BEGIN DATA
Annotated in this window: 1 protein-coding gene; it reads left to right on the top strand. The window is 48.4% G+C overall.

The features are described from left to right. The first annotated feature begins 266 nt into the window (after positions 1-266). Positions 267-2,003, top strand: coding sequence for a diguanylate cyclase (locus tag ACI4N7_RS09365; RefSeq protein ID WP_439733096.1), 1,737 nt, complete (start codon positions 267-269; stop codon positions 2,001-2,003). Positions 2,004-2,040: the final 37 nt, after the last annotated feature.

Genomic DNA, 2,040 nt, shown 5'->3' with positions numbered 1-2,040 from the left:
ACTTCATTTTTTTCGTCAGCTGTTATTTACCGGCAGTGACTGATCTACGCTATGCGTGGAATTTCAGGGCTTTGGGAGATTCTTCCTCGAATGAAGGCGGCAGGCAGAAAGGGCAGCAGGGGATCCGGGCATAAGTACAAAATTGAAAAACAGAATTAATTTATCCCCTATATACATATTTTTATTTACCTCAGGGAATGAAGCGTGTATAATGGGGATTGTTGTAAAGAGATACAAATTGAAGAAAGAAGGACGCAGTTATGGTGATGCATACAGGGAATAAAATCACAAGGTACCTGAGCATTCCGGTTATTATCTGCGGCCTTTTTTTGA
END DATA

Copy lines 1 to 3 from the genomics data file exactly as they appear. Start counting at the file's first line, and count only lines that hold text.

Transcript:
Annotated in this window: 1 protein-coding gene; it reads left to right on the top strand. The window is 48.4% G+C overall.

The features are described from left to right. The first annotated feature begins 266 nt into the window (after positions 1-266). Positions 267-2,003, top strand: coding sequence for a diguanylate cyclase (locus tag ACI4N7_RS09365; RefSeq protein ID WP_439733096.1), 1,737 nt, complete (start codon positions 267-269; stop codon positions 2,001-2,003). Positions 2,004-2,040: the final 37 nt, after the last annotated feature.

Genomic DNA, 2,040 nt, shown 5'->3' with positions numbered 1-2,040 from the left: